“Yes, but those clown people are making laws that you successful people have to abide by and follow,” I tell them.
Blank stares ensue.
“And if you are as smart and successful as you think you are, don’t you think you can run circles around the idiots and cretins on any legislative body and outsmart them and craft legislation more to your liking than theirs?” I will usually follow up.
Blank stares again.
Successful people have no one to blame but themselves when it comes to electoral politics. They don’t run in the numbers they used to, even as recently as the 1980s. Once they ceded the battlefield of politics to less talented people, we as a nation got what we deserved: stalemate on every big issue we face, name-calling, finger-pointing and $21 trillion in national debt and counting.
“Man would not have achieved the possible unless time and again he had reached for the impossible.”
Weber correctly points out that leader-heroes have to have the vision to see where our nation can go together before the rest of us can get there.
Civil rights were not achieved by everyone accepting the status quo forever. Balancing the budget from 1998-2001 was not done by congressmen who promised not to cut spending or reform entitlements because they knew it was morally reprehensible to not succeed.
We need leader-heroes with vision and guts. The best leaders don’t care whether they get reelected or not.
“Only he who is certain not to destroy himself in the process should hear the call of politics.” Leader-heroes have the intelligence, the internal fortitude and the reasoned experience to avoid the pitfalls of politics and public service.

We just need more of them.

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Wednesday, June 5, 2019

The Upside of Inequality

Many people hear the term “income inequality” and think: “We gotta do something to fix that!”

Which almost always means pass more legislation and give more power to government officials.

Ed Conard, former managing partner of Bain Capital, thinks differently. He sees rising income inequality as a good sign for an economy, not as a negative.

As he writes in his eminently readable book, “The Upside of Inequality: How Good Intentions Undermine the Middle Class”:

“Rising income inequality is the by-product of an economy that has deployed its talent and wealth more effectively than that of other economies — and not from the rich stealing from the middle and working classes.”

How can an increasing amount of wealth in the hands of relatively few people at the top of the wealth ladder be “good” for America when the press and the left keep telling us that the middle-class is disappearing and the poor and near-poor are starving to death?

Since time immemorial, poor and working-class people have viewed rich people with a mixture of envy, distrust and distance. For good reason. Prior to World War I, working people the world over were essentially serfs to the king of the country or the powerful oligarchs who ruled commerce and government with an iron fist to protect their wealth, interests and superior way of life.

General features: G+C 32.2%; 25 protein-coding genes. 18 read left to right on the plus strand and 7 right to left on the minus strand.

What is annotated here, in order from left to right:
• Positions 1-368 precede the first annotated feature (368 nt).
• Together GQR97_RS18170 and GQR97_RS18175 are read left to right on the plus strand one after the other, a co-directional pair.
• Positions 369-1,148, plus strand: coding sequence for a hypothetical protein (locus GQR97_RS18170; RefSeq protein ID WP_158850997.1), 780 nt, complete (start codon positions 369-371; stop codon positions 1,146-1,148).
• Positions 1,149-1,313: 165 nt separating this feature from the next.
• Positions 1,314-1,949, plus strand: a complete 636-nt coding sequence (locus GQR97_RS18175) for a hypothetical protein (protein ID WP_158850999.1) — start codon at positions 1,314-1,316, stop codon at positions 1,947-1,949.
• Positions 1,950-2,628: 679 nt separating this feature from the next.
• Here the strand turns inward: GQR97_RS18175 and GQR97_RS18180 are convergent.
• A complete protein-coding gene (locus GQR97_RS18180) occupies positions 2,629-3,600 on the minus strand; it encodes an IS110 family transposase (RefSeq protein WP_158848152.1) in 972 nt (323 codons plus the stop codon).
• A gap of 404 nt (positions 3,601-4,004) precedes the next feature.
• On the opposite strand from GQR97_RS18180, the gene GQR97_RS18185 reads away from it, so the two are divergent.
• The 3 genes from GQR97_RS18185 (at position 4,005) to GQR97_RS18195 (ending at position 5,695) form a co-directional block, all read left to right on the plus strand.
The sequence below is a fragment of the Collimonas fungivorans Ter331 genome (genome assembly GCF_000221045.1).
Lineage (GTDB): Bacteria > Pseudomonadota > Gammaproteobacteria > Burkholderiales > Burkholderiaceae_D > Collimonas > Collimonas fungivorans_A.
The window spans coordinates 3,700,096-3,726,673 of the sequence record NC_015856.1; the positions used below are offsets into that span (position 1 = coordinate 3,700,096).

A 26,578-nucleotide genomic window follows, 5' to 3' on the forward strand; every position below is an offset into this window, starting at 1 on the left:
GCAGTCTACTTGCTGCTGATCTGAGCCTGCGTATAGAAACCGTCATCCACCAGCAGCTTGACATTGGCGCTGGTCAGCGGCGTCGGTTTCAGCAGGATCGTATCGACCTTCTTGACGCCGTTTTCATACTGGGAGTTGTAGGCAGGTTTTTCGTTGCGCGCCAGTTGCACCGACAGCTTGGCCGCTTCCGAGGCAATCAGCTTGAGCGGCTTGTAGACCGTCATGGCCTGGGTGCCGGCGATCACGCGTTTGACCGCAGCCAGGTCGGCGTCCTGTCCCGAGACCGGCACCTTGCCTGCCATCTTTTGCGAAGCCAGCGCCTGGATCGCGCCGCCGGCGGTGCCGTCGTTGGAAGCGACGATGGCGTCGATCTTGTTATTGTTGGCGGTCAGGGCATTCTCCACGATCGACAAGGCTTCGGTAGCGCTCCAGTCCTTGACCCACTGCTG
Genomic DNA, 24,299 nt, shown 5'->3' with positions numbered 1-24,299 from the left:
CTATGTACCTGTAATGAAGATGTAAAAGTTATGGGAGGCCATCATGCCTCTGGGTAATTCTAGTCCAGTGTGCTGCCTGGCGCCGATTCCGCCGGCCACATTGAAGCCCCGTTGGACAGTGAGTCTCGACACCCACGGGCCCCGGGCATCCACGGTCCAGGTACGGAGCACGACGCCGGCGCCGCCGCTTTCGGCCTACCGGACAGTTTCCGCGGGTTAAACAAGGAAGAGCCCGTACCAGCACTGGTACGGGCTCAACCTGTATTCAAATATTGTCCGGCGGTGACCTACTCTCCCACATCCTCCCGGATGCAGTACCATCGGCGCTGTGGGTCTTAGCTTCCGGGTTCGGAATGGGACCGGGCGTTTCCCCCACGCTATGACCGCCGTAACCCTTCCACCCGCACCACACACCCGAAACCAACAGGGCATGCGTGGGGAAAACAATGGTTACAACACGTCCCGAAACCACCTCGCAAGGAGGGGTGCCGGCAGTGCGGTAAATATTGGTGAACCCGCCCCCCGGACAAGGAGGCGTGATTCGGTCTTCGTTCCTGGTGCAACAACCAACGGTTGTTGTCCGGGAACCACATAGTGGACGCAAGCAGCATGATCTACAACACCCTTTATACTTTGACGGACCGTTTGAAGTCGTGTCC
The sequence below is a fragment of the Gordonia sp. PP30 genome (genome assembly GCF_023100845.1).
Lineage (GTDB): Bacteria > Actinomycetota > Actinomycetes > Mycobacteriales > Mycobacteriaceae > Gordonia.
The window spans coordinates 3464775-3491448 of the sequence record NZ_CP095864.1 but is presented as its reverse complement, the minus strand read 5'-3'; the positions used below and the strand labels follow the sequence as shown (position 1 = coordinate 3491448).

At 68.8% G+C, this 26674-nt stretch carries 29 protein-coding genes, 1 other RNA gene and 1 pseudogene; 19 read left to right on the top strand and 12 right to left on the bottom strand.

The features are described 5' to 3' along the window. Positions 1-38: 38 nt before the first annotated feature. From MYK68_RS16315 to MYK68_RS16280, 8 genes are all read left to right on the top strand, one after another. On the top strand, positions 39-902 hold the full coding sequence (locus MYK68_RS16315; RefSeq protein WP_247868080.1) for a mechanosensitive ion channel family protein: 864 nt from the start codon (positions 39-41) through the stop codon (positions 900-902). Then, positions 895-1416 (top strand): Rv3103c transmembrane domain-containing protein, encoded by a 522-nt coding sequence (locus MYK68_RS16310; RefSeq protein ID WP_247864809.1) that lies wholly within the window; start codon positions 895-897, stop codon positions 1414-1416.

Robber-barons of the late 19th century used unscrupulous methods and bribery to gain their wealth at the expense of competitors, and they kept many workers as close to poverty as possible to maximize their personal profits.

As a result of that experience 100 years ago, the left sees capitalism as a zero-sum game; the rich get richer while the poor get poorer. Vote for them and they will fix it, they say. With more government, more laws and more distortions to market forces.

Conard takes a penetrating look at the root causes of income inequality at its core in economic terms, not emotional or political terms. He cites study after study that confirmed what most people know intuitively: “high-wage economies that diminish incentives to produce innovation by taxing success more heavily, increasing government spending and distributing incomes more equally have grown more slowly with lower median incomes.”

The reason for stagnant low wages for unskilled and uneducated people in America can be attributed, he says, primarily to three factors: a near unlimited supply of low-skilled, low-wage workers domestically and abroad; lack of proper education to meet the needs of 21st century businesses; and anything that diminishes the appetite to take on higher levels of risk by investors and entrepreneurs.

Conard’s book is a compendium of useful facts and figures anyone interested in this issue should have handy. To prove his point about American free enterprise being the best vehicle for job growth, he cites many facts including:

  • Since 1980, five times as many companies have been created in the U.S. that became worth more than $1 billion than in all of Europe combined.
  • Since the mid-1970s, not one single company has been created in France that has grown to be worth more than $1 billion. 
  • Since 1980, the U.S. economy has produced enough jobs to increase employment by 50%, twice the growth rate of Germany and France and three times the rate of Japan.
  • Employment has surged from 99 million people working in 1980 to 156 million today in America.
  • Median after-tax incomes for Americans are 15-30% higher than for Europeans and Japan

We should be overjoyed and thankful to have had the good fortune to have lived during such a time.

Instead, we have a political left and a compliant press painting a dystopian present and future for all Americans almost exclusively for political purposes.

The 2020 elections will offer us a country a clear choice between capitalism and socialism. Why choose socialism when capitalism offers much higher prosperity and standards of living for everyone?

(first published in North State Journal 6/5/19)